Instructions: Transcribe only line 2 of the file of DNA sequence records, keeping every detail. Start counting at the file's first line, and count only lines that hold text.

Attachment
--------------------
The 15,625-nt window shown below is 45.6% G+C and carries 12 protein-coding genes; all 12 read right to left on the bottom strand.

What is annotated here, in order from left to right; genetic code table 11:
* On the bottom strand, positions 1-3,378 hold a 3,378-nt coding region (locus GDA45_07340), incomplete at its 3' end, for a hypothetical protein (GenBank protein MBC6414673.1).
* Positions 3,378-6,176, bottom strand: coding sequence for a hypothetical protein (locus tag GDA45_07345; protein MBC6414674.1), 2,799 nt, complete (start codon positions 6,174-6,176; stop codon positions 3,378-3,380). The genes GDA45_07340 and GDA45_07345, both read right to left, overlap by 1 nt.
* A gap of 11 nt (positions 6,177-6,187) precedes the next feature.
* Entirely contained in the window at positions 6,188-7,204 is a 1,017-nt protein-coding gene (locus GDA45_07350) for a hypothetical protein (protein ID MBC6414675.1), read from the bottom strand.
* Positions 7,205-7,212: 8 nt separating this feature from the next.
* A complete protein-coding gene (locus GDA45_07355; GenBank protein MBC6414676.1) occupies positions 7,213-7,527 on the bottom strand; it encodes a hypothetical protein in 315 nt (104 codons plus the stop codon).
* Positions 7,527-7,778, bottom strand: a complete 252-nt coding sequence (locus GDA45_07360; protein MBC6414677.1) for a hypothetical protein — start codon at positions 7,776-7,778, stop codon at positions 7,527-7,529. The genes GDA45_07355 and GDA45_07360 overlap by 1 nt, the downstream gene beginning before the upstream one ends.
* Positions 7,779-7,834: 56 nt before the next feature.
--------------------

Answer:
What is annotated here, in order from left to right; genetic code table 11: